How to Avoid a Bad Cruise Ship Presentation | Move About

ByBill Belew

How to Avoid a Bad Cruise Ship Presentation | Move About

Bad Cruise Ship Presentations

Bad Cruise Ship Presentations

Standing behind a podium for the duration of your talk is like a ship being landlocked. That metaphor may be stretched a bit, but perhaps you get the idea.

Why You Need A Stage

A stage is meant for cruising. I cruise a lot.

I sometimes come down from the stage if I am elevated, always being mindful that I need/should be visible to my audience AND the camera that is probably recording me so others who couldn’t make it can watch me on the ship’s CCTV.

I like to roam. When available I ALWAYS ask for cordless mic.

It’s more fun and it’s a great way to maintain your audience’s attention if you just move about.

Things I Do On Stage

  • I jump.
  • I squat.
  • I point.
  • I spin.

I don’t do these things for dramatic effect, nor do I do them just for the fun of it. I do them because they complement my talk, my point. It makes sense sometimes for me to squat down and pet my imaginary dog, then raise up and pet my husky (when I am talking Alaska).

Audience Shares the Experience

My audience can experience with me my point by seeing me make the point, not just tell it.

I will always arrive early to my venue to step off the size of my stage so I know how much I can roam. I will take a look at the seating from where I am standing then go to the seating area and look back at various parts of the stage to try to imagine how the audience will see me here, then here, then there.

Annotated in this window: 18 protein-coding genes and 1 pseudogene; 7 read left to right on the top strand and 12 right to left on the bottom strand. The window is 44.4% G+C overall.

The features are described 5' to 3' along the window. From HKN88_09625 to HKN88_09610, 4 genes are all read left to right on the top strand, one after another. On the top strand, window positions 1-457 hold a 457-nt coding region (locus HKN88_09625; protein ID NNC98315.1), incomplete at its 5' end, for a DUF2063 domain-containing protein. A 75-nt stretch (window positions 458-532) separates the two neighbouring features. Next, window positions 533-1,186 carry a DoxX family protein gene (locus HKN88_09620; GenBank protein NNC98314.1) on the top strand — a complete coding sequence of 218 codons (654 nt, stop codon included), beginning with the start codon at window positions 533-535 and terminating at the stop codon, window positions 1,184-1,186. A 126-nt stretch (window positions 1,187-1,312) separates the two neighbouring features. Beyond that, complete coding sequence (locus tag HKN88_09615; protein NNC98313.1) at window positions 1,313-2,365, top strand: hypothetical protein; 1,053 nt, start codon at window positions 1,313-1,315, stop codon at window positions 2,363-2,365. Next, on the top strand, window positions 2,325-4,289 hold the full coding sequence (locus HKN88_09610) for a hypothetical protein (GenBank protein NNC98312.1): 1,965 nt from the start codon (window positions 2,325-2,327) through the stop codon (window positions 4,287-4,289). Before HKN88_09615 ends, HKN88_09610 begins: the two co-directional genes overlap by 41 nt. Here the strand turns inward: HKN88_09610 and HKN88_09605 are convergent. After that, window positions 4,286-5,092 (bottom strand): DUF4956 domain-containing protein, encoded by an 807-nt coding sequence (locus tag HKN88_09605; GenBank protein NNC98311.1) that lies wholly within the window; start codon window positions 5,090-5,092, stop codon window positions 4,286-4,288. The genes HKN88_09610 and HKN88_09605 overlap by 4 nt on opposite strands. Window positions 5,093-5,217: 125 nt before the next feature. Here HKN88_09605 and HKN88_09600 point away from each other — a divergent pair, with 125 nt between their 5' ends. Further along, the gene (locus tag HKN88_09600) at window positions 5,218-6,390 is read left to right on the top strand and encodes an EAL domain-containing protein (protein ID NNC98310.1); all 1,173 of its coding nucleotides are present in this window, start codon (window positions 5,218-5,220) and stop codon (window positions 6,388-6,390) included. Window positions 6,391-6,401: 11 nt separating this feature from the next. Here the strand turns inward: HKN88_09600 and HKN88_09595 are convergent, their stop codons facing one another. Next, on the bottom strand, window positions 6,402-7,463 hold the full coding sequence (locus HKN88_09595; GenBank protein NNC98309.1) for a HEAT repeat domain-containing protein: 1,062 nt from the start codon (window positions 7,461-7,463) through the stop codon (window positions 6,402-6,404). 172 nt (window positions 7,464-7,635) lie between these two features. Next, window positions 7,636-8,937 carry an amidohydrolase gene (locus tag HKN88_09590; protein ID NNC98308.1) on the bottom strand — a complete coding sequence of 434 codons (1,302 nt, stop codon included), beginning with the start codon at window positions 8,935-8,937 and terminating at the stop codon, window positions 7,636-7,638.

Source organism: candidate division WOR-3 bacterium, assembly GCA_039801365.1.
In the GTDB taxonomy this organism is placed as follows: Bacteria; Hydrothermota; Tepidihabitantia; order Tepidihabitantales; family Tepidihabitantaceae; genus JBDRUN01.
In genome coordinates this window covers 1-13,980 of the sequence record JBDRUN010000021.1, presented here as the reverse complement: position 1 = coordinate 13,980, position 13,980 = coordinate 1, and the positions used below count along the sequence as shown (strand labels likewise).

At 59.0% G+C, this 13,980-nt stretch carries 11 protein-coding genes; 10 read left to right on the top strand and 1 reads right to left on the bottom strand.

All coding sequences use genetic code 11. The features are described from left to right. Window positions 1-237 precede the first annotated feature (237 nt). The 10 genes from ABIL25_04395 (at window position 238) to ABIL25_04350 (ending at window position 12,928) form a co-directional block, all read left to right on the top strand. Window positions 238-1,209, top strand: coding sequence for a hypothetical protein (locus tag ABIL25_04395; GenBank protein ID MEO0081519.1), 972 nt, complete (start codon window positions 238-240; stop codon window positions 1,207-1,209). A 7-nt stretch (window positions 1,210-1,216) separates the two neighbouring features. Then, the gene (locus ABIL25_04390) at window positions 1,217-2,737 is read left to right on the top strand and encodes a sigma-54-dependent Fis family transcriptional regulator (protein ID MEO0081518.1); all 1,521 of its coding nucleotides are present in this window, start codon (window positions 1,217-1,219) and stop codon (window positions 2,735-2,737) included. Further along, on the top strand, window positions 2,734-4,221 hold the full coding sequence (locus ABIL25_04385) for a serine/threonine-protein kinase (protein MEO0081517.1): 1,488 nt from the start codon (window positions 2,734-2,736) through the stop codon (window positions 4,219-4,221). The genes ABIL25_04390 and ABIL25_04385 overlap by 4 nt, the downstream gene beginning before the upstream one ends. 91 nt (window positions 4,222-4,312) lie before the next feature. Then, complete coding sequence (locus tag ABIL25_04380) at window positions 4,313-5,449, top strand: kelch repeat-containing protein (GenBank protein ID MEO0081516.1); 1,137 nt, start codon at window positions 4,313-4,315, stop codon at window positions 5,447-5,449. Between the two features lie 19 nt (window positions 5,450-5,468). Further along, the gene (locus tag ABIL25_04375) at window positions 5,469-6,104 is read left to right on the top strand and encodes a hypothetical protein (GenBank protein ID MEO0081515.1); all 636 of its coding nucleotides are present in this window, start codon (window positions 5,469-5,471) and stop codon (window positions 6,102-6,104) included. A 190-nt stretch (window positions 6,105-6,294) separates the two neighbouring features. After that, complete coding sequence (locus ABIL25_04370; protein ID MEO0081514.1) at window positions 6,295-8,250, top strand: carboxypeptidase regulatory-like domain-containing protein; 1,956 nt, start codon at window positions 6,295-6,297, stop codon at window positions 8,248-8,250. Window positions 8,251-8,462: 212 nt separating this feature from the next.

In short move about and you will be on your way to avoid a bad presentation.

To get on board, reach out and we won’t just tell you what to do, we will work with you step-by-step all the way.


[maxbutton id=”3″]

About the author

Bill Belew administrator

Bill Belew, PhD, MFA, MSc also has a very interesting career. Bill spent a half dozen years in the US Navy climbing the enlisted ranks and making the jump to Lieutenant where he served as a Surface Warfare, Communications and Intelligence Officer. While aboard ship, in the Navy, he sailed enough nautical miles to circumnavigate the globeAfter his military time, Bill spent nearly 20 years in the Far East – Japan, China, Russia and India where he taught university and created and grew his own language school throughout Japan and Far East Russia.Bill speaks to audiences of all size, countless times yearly. He has a network of 4000+ individuals who follow him in the Silicon Valley Bay Area to learn about Social Media/inbound/content marketing. He is a weekly guest on the Social Network Station broadcast to 90+ countries from the University of Nevada Las Vegas.More than 75,000,000 people have viewed over 125,000,000 pages in his network of sites.Bill is represented by 4 cruise ship agencies that send him, literally, anywhere and everywhere in the world, and is a principal of